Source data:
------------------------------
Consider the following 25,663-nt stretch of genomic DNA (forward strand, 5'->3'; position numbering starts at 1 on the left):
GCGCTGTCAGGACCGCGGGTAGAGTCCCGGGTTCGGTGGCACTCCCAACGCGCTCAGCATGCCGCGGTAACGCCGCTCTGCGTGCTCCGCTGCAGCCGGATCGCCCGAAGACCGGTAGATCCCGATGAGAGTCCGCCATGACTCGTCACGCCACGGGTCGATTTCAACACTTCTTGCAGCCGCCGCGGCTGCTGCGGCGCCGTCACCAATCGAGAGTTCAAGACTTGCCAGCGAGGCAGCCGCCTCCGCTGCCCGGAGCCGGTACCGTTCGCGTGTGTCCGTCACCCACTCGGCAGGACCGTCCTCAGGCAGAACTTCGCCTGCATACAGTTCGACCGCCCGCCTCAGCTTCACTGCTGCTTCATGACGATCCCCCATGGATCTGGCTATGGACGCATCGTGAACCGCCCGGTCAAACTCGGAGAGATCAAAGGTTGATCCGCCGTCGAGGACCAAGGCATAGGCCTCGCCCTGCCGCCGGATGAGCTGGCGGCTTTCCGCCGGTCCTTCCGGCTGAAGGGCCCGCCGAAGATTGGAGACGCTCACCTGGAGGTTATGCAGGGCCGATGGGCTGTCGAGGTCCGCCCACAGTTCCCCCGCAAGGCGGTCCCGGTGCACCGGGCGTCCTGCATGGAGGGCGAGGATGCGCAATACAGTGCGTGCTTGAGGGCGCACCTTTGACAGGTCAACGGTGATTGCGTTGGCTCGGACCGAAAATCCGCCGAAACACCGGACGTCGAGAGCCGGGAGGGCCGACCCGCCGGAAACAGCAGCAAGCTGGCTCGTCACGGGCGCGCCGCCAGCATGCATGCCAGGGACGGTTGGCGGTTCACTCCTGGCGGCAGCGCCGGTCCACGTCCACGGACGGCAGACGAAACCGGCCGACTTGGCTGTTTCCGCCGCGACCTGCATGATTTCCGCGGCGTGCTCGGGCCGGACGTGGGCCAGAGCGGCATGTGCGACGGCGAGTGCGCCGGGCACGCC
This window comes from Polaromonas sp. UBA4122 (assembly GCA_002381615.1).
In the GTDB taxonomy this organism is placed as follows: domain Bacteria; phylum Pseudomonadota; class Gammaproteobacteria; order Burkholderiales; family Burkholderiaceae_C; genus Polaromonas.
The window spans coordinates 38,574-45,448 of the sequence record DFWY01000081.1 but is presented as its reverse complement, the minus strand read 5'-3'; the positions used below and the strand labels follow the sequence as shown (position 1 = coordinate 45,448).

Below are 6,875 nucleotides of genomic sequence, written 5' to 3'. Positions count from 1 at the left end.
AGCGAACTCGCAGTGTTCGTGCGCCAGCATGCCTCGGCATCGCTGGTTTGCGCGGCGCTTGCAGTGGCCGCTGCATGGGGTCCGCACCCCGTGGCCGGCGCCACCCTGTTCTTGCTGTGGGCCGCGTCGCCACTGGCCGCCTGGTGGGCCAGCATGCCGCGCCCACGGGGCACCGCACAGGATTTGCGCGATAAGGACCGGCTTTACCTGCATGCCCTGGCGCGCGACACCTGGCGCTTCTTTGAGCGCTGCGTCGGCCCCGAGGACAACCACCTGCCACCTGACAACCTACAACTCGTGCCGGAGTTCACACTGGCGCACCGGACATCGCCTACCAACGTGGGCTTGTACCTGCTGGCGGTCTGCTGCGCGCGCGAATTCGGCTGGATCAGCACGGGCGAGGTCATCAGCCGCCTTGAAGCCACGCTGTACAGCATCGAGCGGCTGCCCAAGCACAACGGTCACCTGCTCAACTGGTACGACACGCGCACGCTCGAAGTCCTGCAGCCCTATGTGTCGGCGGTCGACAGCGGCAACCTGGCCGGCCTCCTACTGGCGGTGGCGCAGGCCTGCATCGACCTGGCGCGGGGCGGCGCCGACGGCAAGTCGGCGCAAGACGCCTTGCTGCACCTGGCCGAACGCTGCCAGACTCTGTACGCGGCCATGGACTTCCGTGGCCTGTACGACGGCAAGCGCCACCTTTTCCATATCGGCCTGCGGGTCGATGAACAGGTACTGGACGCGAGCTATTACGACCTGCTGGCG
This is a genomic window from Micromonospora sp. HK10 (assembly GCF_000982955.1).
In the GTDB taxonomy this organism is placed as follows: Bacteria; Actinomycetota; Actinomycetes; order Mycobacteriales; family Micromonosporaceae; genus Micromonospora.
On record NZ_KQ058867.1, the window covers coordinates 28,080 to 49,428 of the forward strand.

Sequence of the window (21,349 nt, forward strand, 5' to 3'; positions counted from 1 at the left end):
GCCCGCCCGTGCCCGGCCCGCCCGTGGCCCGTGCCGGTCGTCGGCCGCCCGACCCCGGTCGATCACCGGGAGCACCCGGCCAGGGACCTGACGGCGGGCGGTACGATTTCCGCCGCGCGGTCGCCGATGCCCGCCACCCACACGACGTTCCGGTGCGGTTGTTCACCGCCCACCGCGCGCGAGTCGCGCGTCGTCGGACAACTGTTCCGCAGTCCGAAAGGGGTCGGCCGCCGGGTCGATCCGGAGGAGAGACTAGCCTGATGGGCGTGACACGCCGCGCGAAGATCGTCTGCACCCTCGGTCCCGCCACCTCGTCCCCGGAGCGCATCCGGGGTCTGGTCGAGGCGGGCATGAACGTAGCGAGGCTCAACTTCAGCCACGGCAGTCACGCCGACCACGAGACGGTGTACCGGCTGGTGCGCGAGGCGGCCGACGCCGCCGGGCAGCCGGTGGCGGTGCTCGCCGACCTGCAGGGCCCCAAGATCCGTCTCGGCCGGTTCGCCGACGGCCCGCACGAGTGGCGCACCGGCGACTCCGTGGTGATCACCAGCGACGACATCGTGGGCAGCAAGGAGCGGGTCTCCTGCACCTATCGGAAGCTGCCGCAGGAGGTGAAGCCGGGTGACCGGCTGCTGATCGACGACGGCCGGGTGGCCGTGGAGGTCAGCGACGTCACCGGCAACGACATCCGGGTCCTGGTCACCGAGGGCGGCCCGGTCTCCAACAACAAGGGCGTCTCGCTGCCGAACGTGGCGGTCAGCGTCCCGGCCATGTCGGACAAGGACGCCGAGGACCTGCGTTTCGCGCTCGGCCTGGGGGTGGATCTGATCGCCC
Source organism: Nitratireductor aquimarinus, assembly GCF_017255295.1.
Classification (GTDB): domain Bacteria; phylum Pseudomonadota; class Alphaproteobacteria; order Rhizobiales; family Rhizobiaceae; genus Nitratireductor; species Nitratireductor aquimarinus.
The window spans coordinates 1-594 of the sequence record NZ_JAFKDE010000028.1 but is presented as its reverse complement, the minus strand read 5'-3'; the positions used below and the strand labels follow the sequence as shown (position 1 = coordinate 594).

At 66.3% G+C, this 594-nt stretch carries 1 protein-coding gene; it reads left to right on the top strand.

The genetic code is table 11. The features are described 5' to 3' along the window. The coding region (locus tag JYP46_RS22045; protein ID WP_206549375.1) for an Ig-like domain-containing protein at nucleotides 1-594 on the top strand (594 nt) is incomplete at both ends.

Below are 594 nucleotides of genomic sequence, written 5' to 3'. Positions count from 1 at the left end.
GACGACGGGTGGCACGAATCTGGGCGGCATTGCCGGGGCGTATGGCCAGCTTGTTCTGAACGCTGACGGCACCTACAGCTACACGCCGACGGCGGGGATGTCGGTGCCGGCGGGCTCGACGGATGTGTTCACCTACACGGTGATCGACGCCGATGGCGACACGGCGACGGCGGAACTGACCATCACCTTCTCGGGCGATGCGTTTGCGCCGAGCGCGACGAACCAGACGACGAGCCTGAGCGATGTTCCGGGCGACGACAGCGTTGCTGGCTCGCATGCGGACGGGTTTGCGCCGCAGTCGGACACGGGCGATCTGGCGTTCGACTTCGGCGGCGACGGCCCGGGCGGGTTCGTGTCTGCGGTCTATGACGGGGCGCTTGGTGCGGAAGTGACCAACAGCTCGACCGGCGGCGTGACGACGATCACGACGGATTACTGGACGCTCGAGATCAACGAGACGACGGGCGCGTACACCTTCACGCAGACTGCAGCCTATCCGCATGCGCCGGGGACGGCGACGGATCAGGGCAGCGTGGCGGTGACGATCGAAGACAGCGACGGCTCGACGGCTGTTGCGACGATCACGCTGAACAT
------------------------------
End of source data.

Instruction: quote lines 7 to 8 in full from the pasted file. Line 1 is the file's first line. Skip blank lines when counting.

AGCGAACTCGCAGTGTTCGTGCGCCAGCATGCCTCGGCATCGCTGGTTTGCGCGGCGCTTGCAGTGGCCGCTGCATGGGGTCCGCACCCCGTGGCCGGCGCCACCCTGTTCTTGCTGTGGGCCGCGTCGCCACTGGCCGCCTGGTGGGCCAGCATGCCGCGCCCACGGGGCACCGCACAGGATTTGCGCGATAAGGACCGGCTTTACCTGCATGCCCTGGCGCGCGACACCTGGCGCTTCTTTGAGCGCTGCGTCGGCCCCGAGGACAACCACCTGCCACCTGACAACCTACAACTCGTGCCGGAGTTCACACTGGCGCACCGGACATCGCCTACCAACGTGGGCTTGTACCTGCTGGCGGTCTGCTGCGCGCGCGAATTCGGCTGGATCAGCACGGGCGAGGTCATCAGCCGCCTTGAAGCCACGCTGTACAGCATCGAGCGGCTGCCCAAGCACAACGGTCACCTGCTCAACTGGTACGACACGCGCACGCTCGAAGTCCTGCAGCCCTATGTGTCGGCGGTCGACAGCGGCAACCTGGCCGGCCTCCTACTGGCGGTGGCGCAGGCCTGCATCGACCTGGCGCGGGGCGGCGCCGACGGCAAGTCGGCGCAAGACGCCTTGCTGCACCTGGCCGAACGCTGCCAGACTCTGTACGCGGCCATGGACTTCCGTGGCCTGTACGACGGCAAGCGCCACCTTTTCCATATCGGCCTGCGGGTCGATGAACAGGTACTGGACGCGAGCTATTACGACCTGCTGGCG
This is a genomic window from Micromonospora sp. HK10 (assembly GCF_000982955.1).